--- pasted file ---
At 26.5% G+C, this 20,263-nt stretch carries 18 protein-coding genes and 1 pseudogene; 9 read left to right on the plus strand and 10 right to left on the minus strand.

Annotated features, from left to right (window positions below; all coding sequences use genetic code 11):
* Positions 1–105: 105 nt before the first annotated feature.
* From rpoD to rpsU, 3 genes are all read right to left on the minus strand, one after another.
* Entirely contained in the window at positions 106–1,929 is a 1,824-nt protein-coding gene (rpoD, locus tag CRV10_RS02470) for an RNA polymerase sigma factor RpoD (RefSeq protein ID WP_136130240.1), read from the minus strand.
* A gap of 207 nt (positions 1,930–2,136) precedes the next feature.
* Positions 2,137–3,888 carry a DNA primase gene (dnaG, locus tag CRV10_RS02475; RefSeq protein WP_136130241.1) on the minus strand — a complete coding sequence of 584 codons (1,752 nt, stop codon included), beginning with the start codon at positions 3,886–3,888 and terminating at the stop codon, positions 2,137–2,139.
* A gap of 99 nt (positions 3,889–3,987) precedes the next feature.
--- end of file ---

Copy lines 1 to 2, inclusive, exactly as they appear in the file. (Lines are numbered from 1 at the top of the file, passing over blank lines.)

At 26.5% G+C, this 20,263-nt stretch carries 18 protein-coding genes and 1 pseudogene; 9 read left to right on the plus strand and 10 right to left on the minus strand.

Annotated features, from left to right (window positions below; all coding sequences use genetic code 11):